Joint Seminar: Riverine and coastal contributions to the global oceanic carbon cycle

Biogeochemical riverine fluxes and their implications in the ocean, most notably for carbon fluxes in the coastal ocean, are poorly constrained in global budgets. Past approaches to quantify these fluxes for have largely revolved around using conceptual box models, which do not resolve important spatial features prevailing in the ocean. Regional models, on the other hand, which account for the highly heterogeneous dynamics of individual coastal systems, have not provided a global perspective to the problem. During my PhD thesis and post-doc at MPI-MET, I have addressed the implications of riverine fluxes in the ocean for the pre-industrial time period up to the present day, using the ocean biogeochemistry model HAMOCC coupled to the ocean circulation model MPI-OM. The carbon fluxes on continental shelves are thereby focal points of analysis. Key findings include the interhemispheric transfer of riverine carbon in the model, the simulated global pre-industrial autotrophic state and CO2 sink found on the global continental shelf and a substantial perturbation of the global coastal ocean net primary production (NPP) induced by the 20th century increase in riverine nutrient supplies.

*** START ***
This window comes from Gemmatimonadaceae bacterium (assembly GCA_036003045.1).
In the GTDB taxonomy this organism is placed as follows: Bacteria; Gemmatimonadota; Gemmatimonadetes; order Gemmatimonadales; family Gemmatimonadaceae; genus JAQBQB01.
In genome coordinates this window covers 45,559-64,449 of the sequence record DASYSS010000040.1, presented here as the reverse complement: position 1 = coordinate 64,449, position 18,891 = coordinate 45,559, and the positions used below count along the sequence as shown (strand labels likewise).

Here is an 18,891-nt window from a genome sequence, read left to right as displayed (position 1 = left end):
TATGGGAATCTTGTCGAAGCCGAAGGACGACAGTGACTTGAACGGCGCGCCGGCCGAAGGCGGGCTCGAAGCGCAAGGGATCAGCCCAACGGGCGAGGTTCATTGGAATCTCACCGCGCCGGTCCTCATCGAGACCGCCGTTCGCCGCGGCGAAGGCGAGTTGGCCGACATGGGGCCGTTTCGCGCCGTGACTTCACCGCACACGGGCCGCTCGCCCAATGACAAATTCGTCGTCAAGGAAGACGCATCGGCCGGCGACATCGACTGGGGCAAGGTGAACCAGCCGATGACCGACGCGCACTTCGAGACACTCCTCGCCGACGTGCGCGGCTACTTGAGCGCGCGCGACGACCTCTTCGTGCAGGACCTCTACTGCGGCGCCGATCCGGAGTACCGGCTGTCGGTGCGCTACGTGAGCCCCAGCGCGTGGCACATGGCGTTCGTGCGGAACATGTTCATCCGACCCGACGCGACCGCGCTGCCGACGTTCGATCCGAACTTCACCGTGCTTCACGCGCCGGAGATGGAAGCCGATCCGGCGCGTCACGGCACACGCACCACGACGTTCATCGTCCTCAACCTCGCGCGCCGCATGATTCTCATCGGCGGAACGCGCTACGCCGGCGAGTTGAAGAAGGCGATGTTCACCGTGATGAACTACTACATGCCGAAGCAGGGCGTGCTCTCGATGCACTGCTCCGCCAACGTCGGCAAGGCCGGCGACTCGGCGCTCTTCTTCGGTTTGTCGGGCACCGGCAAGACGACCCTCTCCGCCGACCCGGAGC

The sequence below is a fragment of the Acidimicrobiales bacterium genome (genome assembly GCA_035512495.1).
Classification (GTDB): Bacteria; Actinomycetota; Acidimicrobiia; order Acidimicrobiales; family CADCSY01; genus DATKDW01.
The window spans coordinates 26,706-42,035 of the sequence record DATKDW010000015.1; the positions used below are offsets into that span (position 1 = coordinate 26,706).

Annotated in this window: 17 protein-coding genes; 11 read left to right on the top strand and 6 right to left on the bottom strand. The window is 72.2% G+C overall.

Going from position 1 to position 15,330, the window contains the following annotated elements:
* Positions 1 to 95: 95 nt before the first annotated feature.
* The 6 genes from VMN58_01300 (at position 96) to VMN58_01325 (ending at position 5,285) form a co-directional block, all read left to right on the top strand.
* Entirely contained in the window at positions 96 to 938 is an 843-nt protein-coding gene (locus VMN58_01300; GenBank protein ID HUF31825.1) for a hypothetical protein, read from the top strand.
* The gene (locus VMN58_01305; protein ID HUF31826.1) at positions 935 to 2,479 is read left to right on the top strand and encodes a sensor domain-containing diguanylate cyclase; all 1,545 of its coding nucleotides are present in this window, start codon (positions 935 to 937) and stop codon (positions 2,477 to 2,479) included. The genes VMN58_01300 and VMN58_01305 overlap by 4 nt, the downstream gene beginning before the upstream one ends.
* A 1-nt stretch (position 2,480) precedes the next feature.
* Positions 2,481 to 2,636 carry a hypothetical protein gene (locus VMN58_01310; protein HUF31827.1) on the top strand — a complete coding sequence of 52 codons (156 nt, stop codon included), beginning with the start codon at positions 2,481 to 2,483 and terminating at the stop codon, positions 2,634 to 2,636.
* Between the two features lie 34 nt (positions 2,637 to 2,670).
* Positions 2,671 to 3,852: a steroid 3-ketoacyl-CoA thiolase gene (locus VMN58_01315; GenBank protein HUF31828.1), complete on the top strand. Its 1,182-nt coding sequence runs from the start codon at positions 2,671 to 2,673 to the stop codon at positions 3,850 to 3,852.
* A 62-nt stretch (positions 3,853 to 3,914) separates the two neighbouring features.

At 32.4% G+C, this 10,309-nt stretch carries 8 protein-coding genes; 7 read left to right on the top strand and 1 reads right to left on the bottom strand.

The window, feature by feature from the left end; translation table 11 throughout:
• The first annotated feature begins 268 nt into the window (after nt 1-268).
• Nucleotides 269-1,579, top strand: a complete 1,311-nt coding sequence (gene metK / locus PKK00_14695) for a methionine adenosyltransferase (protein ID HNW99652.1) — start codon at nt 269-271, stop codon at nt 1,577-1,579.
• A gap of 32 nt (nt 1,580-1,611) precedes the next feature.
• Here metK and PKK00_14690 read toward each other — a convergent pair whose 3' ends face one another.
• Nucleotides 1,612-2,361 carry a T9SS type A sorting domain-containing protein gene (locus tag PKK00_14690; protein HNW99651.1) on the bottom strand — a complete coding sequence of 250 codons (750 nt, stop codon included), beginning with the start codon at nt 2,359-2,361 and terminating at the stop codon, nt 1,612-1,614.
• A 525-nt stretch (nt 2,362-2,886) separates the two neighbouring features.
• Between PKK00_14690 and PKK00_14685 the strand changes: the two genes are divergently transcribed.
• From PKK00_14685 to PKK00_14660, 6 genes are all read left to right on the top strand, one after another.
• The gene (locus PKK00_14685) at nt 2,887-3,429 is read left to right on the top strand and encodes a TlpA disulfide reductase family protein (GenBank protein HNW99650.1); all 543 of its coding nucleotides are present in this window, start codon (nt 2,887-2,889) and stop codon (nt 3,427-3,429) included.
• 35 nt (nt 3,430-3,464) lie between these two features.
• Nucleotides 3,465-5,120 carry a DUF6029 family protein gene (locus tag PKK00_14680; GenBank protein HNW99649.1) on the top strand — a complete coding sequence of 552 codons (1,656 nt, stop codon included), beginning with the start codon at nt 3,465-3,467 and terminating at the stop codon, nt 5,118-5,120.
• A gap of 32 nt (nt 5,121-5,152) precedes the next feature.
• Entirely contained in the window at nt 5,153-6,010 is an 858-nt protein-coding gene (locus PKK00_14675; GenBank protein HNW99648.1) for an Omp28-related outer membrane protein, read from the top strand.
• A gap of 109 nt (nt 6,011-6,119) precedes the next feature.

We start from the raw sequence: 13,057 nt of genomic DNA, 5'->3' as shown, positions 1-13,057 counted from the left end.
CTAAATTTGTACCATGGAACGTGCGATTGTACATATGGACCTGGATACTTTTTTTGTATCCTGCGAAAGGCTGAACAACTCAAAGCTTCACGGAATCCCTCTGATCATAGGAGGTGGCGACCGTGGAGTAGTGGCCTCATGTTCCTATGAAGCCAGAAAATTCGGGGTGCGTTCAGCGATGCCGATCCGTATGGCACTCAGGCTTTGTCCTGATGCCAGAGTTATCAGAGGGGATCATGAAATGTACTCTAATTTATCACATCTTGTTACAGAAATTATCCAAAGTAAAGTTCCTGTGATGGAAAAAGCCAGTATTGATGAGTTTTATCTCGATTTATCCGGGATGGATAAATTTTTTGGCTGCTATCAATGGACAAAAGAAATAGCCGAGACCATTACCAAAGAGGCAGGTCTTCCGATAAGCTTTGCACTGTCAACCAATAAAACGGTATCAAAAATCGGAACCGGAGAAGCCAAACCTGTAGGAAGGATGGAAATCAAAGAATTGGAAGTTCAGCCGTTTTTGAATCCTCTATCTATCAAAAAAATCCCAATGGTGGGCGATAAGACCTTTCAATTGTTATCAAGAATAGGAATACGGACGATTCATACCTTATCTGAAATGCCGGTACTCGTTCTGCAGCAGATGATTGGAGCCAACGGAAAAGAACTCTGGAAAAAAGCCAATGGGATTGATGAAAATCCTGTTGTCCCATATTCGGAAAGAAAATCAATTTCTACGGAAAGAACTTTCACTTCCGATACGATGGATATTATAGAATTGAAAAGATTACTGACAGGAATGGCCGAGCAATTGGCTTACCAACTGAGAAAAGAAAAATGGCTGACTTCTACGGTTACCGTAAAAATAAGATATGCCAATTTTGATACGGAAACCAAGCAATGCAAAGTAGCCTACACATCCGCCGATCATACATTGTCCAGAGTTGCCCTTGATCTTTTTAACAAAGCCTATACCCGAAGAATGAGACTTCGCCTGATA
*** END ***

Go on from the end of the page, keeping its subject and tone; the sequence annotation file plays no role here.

13:30 Uhr


Geomatikum H4
Lecture hall H4 (ground floor), University of Hamburg, Bundesstr. 55, Hamburg


Fabrice Lacroix, Max-Planck-Institut für Meteorologie


Tatiana Ilyina

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